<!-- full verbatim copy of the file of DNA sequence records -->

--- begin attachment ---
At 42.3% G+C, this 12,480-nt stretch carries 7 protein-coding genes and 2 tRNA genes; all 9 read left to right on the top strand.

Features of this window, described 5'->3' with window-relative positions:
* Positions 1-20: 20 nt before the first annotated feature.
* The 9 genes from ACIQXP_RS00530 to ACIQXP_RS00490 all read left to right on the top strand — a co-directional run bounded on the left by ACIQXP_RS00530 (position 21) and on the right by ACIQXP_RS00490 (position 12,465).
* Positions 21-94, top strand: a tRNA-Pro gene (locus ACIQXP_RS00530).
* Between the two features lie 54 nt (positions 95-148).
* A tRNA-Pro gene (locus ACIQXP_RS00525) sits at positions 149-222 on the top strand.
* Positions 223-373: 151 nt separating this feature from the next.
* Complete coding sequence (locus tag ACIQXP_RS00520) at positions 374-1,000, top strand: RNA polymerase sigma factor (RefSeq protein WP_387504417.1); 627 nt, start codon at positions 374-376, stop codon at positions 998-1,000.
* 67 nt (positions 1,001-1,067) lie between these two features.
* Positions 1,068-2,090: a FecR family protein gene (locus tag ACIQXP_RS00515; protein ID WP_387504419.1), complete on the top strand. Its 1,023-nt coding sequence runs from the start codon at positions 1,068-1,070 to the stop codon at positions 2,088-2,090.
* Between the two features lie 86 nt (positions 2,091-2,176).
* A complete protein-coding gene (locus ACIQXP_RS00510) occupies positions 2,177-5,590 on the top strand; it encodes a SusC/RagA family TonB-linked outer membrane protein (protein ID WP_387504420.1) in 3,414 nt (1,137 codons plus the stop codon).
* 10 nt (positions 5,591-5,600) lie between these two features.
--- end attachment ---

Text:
At 42.3% G+C, this 12,480-nt stretch carries 7 protein-coding genes and 2 tRNA genes; all 9 read left to right on the top strand.

Features of this window, described 5'->3' with window-relative positions:
* Positions 1-20: 20 nt before the first annotated feature.
* The 9 genes from ACIQXP_RS00530 to ACIQXP_RS00490 all read left to right on the top strand — a co-directional run bounded on the left by ACIQXP_RS00530 (position 21) and on the right by ACIQXP_RS00490 (position 12,465).
* Positions 21-94, top strand: a tRNA-Pro gene (locus ACIQXP_RS00530).
* Between the two features lie 54 nt (positions 95-148).
* A tRNA-Pro gene (locus ACIQXP_RS00525) sits at positions 149-222 on the top strand.
* Positions 223-373: 151 nt separating this feature from the next.
* Complete coding sequence (locus tag ACIQXP_RS00520) at positions 374-1,000, top strand: RNA polymerase sigma factor (RefSeq protein WP_387504417.1); 627 nt, start codon at positions 374-376, stop codon at positions 998-1,000.
* 67 nt (positions 1,001-1,067) lie between these two features.
* Positions 1,068-2,090: a FecR family protein gene (locus tag ACIQXP_RS00515; protein ID WP_387504419.1), complete on the top strand. Its 1,023-nt coding sequence runs from the start codon at positions 1,068-1,070 to the stop codon at positions 2,088-2,090.
* Between the two features lie 86 nt (positions 2,091-2,176).
* A complete protein-coding gene (locus ACIQXP_RS00510) occupies positions 2,177-5,590 on the top strand; it encodes a SusC/RagA family TonB-linked outer membrane protein (protein ID WP_387504420.1) in 3,414 nt (1,137 codons plus the stop codon).
* 10 nt (positions 5,591-5,600) lie between these two features.